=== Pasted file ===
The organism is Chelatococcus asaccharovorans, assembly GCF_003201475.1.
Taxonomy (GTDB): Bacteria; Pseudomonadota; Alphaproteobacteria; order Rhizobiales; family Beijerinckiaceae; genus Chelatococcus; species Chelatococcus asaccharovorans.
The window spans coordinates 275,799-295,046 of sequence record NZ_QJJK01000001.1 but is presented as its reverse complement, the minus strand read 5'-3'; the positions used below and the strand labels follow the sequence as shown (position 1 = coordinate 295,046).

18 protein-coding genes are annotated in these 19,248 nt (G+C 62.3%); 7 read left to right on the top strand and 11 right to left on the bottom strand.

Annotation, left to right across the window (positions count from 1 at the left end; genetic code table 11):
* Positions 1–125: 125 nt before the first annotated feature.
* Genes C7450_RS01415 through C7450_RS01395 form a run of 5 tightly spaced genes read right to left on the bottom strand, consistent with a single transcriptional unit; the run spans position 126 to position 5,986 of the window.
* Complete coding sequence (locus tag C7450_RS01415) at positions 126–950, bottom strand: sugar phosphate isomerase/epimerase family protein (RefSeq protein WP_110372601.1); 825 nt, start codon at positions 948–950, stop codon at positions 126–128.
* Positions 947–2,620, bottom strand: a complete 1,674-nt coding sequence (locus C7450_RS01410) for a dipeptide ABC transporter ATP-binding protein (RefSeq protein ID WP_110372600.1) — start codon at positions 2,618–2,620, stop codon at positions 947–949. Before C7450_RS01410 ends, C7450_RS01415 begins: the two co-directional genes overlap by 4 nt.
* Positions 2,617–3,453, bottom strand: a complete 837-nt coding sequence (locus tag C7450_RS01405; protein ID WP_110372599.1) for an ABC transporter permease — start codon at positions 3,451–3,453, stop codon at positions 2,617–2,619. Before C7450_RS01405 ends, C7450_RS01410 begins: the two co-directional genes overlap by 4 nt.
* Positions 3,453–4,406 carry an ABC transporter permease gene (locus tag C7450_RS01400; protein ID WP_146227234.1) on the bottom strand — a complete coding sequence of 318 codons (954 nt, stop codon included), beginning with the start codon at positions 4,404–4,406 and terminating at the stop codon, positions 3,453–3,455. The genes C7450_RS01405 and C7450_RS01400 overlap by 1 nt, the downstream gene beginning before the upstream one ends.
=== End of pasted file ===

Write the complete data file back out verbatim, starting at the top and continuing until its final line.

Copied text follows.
The organism is Chelatococcus asaccharovorans, assembly GCF_003201475.1.
Taxonomy (GTDB): Bacteria; Pseudomonadota; Alphaproteobacteria; order Rhizobiales; family Beijerinckiaceae; genus Chelatococcus; species Chelatococcus asaccharovorans.
The window spans coordinates 275,799-295,046 of sequence record NZ_QJJK01000001.1 but is presented as its reverse complement, the minus strand read 5'-3'; the positions used below and the strand labels follow the sequence as shown (position 1 = coordinate 295,046).

18 protein-coding genes are annotated in these 19,248 nt (G+C 62.3%); 7 read left to right on the top strand and 11 right to left on the bottom strand.

Annotation, left to right across the window (positions count from 1 at the left end; genetic code table 11):
* Positions 1–125: 125 nt before the first annotated feature.
* Genes C7450_RS01415 through C7450_RS01395 form a run of 5 tightly spaced genes read right to left on the bottom strand, consistent with a single transcriptional unit; the run spans position 126 to position 5,986 of the window.
* Complete coding sequence (locus tag C7450_RS01415) at positions 126–950, bottom strand: sugar phosphate isomerase/epimerase family protein (RefSeq protein WP_110372601.1); 825 nt, start codon at positions 948–950, stop codon at positions 126–128.
* Positions 947–2,620, bottom strand: a complete 1,674-nt coding sequence (locus C7450_RS01410) for a dipeptide ABC transporter ATP-binding protein (RefSeq protein ID WP_110372600.1) — start codon at positions 2,618–2,620, stop codon at positions 947–949. Before C7450_RS01410 ends, C7450_RS01415 begins: the two co-directional genes overlap by 4 nt.
* Positions 2,617–3,453, bottom strand: a complete 837-nt coding sequence (locus tag C7450_RS01405; protein ID WP_110372599.1) for an ABC transporter permease — start codon at positions 3,451–3,453, stop codon at positions 2,617–2,619. Before C7450_RS01405 ends, C7450_RS01410 begins: the two co-directional genes overlap by 4 nt.
* Positions 3,453–4,406 carry an ABC transporter permease gene (locus tag C7450_RS01400; protein ID WP_146227234.1) on the bottom strand — a complete coding sequence of 318 codons (954 nt, stop codon included), beginning with the start codon at positions 4,404–4,406 and terminating at the stop codon, positions 3,453–3,455. The genes C7450_RS01405 and C7450_RS01400 overlap by 1 nt, the downstream gene beginning before the upstream one ends.